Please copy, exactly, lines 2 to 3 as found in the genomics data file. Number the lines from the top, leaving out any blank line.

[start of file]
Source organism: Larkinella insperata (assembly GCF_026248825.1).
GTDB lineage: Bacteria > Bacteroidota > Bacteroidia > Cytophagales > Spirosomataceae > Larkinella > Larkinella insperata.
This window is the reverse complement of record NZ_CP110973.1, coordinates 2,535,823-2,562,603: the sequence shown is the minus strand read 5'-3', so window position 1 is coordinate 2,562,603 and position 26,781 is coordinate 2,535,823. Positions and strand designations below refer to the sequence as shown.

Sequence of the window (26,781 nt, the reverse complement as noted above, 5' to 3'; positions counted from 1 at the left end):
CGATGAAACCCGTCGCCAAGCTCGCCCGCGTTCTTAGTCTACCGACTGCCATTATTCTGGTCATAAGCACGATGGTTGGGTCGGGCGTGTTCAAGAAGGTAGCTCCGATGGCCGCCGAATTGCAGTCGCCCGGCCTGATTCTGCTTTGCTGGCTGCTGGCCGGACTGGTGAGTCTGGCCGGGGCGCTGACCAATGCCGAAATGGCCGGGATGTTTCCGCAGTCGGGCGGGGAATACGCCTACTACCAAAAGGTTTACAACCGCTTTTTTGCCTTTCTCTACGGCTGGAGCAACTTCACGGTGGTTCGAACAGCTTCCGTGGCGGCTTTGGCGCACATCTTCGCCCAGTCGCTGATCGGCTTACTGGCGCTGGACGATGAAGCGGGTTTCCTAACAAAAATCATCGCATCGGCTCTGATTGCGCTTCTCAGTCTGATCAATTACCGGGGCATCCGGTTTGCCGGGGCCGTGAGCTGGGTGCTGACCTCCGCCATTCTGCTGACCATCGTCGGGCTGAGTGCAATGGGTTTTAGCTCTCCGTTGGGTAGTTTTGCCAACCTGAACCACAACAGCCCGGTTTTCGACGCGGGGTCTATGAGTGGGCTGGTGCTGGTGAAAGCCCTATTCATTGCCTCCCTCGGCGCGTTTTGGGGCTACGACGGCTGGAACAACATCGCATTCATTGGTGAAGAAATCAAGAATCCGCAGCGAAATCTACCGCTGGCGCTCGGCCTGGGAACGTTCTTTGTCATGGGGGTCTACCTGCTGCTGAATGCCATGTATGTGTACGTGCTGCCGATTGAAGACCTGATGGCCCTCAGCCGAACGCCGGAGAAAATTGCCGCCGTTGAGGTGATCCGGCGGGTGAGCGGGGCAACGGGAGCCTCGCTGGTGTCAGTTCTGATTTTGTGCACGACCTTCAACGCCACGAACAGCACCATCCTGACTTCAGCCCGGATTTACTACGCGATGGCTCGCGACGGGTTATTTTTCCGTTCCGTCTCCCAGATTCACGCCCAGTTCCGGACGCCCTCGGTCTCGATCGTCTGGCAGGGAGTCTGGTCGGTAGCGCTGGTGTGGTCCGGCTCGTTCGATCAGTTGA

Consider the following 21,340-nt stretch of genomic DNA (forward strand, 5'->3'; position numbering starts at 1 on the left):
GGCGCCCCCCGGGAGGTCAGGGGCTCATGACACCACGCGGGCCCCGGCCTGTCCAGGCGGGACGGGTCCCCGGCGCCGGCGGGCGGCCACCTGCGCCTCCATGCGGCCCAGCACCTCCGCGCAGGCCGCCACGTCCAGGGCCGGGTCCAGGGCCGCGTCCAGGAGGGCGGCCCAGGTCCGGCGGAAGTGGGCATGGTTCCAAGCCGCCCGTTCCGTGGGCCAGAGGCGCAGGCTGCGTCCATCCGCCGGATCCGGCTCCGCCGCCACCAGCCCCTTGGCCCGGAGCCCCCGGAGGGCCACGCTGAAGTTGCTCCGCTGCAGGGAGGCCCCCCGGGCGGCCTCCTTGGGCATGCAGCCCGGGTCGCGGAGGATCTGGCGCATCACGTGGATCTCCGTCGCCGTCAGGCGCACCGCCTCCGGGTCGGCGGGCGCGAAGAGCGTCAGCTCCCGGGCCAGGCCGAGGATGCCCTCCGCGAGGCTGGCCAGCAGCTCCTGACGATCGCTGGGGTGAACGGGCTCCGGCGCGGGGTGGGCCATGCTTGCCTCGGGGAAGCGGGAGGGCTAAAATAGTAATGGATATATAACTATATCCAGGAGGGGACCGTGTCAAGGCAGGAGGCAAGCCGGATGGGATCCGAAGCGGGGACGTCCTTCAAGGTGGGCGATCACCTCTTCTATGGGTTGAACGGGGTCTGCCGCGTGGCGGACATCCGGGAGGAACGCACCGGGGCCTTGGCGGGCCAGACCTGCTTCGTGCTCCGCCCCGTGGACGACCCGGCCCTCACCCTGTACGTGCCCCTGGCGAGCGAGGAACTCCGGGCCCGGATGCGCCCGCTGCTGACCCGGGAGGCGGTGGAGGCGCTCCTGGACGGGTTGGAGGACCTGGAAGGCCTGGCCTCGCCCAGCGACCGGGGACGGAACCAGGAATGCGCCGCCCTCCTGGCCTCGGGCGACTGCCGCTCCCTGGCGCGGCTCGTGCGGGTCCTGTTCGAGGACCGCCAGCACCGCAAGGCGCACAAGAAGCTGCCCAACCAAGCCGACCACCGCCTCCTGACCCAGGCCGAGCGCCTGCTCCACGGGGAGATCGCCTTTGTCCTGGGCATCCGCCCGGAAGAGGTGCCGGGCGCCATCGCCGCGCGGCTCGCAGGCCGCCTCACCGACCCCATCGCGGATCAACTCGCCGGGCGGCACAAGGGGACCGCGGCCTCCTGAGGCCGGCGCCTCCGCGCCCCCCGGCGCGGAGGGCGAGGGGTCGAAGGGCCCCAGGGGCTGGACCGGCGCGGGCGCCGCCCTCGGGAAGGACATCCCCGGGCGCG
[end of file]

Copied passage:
GTDB lineage: Bacteria > Bacteroidota > Bacteroidia > Cytophagales > Spirosomataceae > Larkinella > Larkinella insperata.
This window is the reverse complement of record NZ_CP110973.1, coordinates 2,535,823-2,562,603: the sequence shown is the minus strand read 5'-3', so window position 1 is coordinate 2,562,603 and position 26,781 is coordinate 2,535,823. Positions and strand designations below refer to the sequence as shown.